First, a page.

Moving 3D CAD and BIM software to a hosted or remote environment can be a complex business. Adam Jull from graphics virtualisation specialist IMSCAD Global walks you through your options

AECOsim Building Designer is one of many BIM tools that can be moved to hosted or remote environments

When a business has always relied on traditional workstations, understanding newer, off-premise options can be confusing at best and a minefield at worst. The noise coming from a crowd of vendors keen for your business probably won’t help.

Nvidia GRID, Intel, AMD Citrix, VMware, HPE, Dell, Cisco and many more offer various solutions for moving your 3D CAD/BIM and other graphical applications and desktops to hosted or remote environments. Then there’s Amazon Web Services (AWS), Microsoft Azure, IBM and others, who will say they can run your graphical workflows in the cloud. And even once you’ve made your choice, you’ve still got to get your software deployed successfully. In this article, we hope to demystify the decisionmaking process and explore why customers choose one option over another.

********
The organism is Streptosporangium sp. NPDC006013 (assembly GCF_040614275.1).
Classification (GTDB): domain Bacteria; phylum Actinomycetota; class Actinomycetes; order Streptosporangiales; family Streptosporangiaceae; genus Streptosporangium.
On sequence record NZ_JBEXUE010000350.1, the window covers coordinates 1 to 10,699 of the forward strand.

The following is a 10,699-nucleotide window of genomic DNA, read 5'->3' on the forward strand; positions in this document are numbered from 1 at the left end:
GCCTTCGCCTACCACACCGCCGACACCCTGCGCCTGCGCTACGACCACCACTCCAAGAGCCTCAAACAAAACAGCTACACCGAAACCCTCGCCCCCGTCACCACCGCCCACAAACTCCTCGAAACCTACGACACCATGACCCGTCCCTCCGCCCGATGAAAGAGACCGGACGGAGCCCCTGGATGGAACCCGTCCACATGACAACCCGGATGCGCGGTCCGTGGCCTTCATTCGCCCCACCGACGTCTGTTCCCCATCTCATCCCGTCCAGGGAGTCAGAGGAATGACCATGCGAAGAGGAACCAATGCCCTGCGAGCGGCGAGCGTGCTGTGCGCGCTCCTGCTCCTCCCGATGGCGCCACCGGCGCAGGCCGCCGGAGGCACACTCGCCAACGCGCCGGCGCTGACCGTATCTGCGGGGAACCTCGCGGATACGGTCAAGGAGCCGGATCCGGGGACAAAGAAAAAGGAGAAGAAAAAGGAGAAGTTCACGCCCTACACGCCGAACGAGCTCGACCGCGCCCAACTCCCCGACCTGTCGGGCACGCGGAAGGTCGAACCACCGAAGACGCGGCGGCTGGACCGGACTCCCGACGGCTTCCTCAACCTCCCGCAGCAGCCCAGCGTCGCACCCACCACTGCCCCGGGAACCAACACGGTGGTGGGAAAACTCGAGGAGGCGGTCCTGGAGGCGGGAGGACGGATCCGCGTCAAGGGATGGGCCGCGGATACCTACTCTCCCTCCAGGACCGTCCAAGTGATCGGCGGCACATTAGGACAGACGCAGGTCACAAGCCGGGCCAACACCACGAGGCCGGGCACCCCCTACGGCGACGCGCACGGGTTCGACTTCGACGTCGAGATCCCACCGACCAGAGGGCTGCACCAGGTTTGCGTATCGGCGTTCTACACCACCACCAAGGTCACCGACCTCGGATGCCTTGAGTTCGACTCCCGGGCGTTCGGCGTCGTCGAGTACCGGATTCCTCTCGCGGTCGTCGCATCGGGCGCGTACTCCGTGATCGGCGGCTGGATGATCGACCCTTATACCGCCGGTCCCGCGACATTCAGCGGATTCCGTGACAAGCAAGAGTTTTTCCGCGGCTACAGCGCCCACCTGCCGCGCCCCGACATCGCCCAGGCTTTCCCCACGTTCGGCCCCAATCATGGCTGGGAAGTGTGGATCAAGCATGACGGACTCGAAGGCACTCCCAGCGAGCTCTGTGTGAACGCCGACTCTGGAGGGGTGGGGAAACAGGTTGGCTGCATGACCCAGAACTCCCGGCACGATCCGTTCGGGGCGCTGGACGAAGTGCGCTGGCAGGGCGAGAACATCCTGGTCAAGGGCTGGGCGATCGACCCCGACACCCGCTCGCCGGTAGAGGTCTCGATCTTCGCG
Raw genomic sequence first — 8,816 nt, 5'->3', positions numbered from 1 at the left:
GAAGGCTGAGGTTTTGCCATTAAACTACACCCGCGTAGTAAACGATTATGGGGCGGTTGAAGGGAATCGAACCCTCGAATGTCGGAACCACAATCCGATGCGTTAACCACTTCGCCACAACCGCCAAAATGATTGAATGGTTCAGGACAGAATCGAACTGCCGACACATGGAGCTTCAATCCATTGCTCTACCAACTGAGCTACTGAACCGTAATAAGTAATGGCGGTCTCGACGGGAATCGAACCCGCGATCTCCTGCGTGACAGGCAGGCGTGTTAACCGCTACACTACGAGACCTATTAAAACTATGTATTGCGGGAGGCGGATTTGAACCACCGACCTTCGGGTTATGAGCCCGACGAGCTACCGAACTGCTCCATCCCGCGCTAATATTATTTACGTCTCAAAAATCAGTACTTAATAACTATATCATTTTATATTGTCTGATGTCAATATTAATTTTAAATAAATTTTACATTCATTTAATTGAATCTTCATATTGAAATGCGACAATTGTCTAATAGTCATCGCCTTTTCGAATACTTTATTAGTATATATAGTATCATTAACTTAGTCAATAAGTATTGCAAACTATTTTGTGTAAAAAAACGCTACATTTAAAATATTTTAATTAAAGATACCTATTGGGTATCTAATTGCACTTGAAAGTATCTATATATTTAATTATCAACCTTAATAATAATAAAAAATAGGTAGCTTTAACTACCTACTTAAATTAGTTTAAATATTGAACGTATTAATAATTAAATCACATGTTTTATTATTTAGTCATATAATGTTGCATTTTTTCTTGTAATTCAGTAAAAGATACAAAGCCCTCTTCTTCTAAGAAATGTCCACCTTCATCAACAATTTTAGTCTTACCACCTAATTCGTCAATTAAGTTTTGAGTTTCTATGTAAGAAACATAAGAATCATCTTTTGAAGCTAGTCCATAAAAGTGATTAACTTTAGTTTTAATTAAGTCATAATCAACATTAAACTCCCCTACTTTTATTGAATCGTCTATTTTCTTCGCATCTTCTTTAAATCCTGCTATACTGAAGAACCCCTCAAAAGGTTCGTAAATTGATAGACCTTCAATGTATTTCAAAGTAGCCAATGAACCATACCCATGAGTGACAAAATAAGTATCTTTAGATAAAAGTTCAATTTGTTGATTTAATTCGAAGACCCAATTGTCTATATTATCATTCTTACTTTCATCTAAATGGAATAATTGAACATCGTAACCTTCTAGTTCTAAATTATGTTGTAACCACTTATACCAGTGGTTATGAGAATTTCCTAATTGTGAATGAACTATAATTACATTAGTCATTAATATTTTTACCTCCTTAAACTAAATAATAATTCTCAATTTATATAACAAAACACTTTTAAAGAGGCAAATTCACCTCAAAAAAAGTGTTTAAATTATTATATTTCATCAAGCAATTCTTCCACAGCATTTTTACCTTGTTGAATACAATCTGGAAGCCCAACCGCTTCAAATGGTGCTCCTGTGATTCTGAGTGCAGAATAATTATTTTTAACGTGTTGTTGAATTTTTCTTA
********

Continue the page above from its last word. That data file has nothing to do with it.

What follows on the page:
Performance is everything

Users of graphical software are a demanding bunch, who expect design applications to perform in the cloud just as well as they do on a local workstation. It’s not an unreasonable request.

More and more customers want to try the public cloud (AWS, Azure, IBM) over setting up a private cloud (buying servers), but renting infrastructure can be expensive in the long run.

Recently, IMSCAD Global has seen an uplift in more project-based cloud deployments. This is where customers set up a six-month design project for 30 users, for example, utilising the cloud to rent servers and infrastructure over this period, and then at the end, tear it all down. Customers can then make this an operational expense and account for it within the cost of a project.